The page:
Arctic Dogs Review: Turns Your Brain Into Mush

Arctic Dogs

Jeremy Renner moves from failed app to failed kid’s movie in this half-hearted CG kid’s flick.

Swifty (Jeremy Renner), the lead character of Arctic Dogs, is a small arctic fox living in a remote arctic town with big dreams. Specifically, he wants to lead the Arctic Blast Delivery Service’s sled dog team charged with bringing people’s packages. For now, he’ll have to settle for working at the conveyor belt at ABDS charged with organizing packages. Swifty relentlessly pursues his dreams to the point that he compromises his own identity in his fervent quest for fame & glory. Eventually, he learns that a walrus, Doc Walrus (John Cleese), is bent on unleashing toxic gas that would melt the polar ice caps. This becomes his chance for fame and glory that could also morph into a lesson on being yourself.  

What happens next? Well, little of interest, that’s for sure. Even the youngest of kiddos will be turned off by the tediously predictable nature of Arctic Dogs, which comes to the screen with so little energy it’s a wonder that somebody bothered to sync up the dialogue with the characters moving lips. 

The animation, for example, is lazily assembled and looks shockingly cheap for something hitting the big screen in 2019. Something like Hoodwinked! may have looked like a Nintendo 64 cutscene, but at least it was an independently financed production and compensated for its creaky animation with scenes like the Be Prepared musical number. What excuse does a $50 million production like Arctic Dogs, one with no virtues to mitigate its animation shortcomings, have to lean on?

The only amusement to be found in the animation is how much it undercuts attempts at intentional humor. For instance, moments in which Swifty’s supposed to make a wacky facial expression are massively underwhelming in execution. His face is so rigidly animated that his expressions never evoke anything resembling humorous; it’s just the same default facial expressions ever so slightly tweaked.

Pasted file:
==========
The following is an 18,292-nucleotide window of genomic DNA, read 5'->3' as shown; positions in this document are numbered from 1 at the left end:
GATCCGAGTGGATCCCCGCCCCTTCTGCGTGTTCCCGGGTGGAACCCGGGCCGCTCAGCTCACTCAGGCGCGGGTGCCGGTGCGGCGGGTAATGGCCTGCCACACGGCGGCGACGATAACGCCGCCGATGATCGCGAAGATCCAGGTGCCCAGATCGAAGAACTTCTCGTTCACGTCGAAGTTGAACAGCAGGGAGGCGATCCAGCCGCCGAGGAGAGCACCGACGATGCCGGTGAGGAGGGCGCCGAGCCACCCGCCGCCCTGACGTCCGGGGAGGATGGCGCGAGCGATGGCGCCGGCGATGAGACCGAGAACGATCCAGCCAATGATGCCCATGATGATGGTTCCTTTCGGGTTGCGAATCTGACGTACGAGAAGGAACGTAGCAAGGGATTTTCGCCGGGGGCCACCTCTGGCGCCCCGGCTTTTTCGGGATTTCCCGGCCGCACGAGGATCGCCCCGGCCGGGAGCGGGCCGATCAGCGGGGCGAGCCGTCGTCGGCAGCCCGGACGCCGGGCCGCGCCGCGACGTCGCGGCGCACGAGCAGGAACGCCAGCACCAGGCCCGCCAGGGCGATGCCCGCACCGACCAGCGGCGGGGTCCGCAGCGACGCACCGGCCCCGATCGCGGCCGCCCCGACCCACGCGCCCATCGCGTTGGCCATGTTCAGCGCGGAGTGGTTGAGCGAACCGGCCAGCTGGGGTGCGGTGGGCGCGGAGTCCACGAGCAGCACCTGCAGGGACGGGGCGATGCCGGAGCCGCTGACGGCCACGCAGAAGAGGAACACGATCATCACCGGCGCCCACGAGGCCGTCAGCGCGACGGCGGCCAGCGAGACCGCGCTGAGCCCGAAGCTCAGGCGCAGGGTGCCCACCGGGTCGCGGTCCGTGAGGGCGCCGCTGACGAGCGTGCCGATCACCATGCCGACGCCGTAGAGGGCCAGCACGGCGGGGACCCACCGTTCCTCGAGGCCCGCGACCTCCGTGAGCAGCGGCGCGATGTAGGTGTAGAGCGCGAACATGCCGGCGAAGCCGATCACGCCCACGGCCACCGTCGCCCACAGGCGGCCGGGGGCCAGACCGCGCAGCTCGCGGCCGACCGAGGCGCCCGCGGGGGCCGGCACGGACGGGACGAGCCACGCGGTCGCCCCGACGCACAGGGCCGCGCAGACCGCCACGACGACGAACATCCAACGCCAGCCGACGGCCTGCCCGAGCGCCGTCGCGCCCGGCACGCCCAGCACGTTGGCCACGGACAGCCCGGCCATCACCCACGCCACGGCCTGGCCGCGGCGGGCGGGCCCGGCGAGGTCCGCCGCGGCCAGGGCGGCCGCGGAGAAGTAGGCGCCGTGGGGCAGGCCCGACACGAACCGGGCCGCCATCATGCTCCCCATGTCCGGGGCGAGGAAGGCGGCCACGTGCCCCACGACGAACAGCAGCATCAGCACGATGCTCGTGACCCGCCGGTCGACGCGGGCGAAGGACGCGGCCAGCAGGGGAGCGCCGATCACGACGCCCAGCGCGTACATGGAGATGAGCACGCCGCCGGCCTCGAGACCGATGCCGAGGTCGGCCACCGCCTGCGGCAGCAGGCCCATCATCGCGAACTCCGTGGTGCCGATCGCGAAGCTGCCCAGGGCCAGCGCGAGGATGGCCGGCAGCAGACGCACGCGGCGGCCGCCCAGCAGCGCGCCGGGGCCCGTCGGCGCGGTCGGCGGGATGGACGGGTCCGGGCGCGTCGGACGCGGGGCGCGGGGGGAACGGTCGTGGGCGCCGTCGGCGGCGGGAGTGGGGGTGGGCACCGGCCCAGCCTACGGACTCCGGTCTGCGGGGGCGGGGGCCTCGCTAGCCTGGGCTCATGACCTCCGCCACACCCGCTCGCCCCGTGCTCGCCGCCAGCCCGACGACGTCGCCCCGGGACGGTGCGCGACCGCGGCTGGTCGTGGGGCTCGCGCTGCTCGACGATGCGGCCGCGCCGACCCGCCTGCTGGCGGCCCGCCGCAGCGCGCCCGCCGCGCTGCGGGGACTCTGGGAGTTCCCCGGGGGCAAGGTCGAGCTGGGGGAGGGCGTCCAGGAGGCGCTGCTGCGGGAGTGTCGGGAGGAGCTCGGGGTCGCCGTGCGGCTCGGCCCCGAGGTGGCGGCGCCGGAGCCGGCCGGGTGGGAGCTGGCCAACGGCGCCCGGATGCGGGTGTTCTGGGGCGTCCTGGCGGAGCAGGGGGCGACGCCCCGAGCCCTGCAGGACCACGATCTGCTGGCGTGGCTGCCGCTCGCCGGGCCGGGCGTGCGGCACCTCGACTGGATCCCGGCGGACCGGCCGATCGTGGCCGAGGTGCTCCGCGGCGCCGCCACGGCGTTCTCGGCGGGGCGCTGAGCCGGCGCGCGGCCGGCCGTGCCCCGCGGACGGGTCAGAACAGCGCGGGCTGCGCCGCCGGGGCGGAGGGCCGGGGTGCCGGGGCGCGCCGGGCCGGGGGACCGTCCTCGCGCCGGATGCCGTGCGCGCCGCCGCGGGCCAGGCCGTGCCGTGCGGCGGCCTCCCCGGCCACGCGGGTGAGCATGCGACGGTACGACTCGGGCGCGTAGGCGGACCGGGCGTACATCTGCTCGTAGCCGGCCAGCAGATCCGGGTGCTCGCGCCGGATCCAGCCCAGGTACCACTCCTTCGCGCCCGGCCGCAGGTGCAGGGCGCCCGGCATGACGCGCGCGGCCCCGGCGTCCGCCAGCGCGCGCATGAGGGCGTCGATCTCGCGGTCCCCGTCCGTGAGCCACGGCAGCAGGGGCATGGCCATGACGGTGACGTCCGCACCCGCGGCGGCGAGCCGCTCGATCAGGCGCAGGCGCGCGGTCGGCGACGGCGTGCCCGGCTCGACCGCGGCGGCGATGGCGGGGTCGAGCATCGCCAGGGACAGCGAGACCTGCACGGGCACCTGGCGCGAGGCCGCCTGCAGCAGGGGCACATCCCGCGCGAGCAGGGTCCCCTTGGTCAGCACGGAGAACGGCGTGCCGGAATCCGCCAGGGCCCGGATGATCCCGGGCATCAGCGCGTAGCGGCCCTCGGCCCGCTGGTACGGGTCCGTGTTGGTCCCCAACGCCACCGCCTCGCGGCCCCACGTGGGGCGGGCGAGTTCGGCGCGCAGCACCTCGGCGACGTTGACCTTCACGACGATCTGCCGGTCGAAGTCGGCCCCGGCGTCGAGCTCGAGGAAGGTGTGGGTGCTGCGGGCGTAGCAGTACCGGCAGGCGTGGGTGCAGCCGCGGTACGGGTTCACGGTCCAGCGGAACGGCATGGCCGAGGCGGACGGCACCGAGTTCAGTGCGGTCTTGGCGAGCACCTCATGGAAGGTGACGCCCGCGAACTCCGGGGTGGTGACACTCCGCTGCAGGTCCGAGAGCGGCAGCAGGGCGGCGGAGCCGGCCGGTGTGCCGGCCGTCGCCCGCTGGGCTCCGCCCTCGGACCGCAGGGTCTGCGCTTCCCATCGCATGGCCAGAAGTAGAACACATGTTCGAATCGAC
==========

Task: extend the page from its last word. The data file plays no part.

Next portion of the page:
Character designs in Arctic Dogs are similarly underwhelming, with the worst of the bunch being the unimaginative designs used for the interchangeable members of the beavers and puffins that keep creeping into the movie. The assorted beavers and puffins are utilized as non-speaking helpers constantly engaging in slapstick comedy as a blatant attempt on the part of Arctic Dogs to replicate the magic of the Minions. How bad does your movie have to be to make you long for the comparatively superior comedy of those Minions?!?

All of that lazy animation is matched in lack of effort by the assorted celebrity actors assembled for an easy paycheck. A woefully miscast Renner fails to give Swifty an endearing spirit; he always comes as irritatingly smarmy, which compounds the unlikeable qualities laced into the character on a screenwriting level. 

Even the youngest of kiddos will be turned off by the tediously predictable nature of Arctic Dogs.

Turning to the supporting players, one remains baffled why Alec Baldwin and James Franco are in this and basically sleepwalking through their performance (well, maybe that’s not so surprising for Franco). Do they need cash that badly? More befuddling is wondering why the likes of Heidi Klum and Michael Madsen are in this cast. Did you really need the star wattage of 2019 Michael Madsen in the cast of your animated kid’s movie? Weren’t there actual voice actors Arctic Dogs could have hired for these roles? Perhaps the likes of Kevin Michael Richardson or Tress MacNeille would have brought too much creativity and fun to a project as catatonic as Arctic Dogs. There’s no placement for those two elements in a movie whose idea of comedy is constantly returning to lazy fart jokes.

Animation is a medium of expression capable of expressing such beauty, such fun, such wonder; none of those concepts even inadvertently wander into the domain of Arctic Dogs. Much like Jeremy Renner’s ill-fated app, Arctic Dogs is occasionally unintentionally amusing for how bad it is, has little reason to exist and can’t be forgotten about quickly enough.

Arctic Dogs Trailer:

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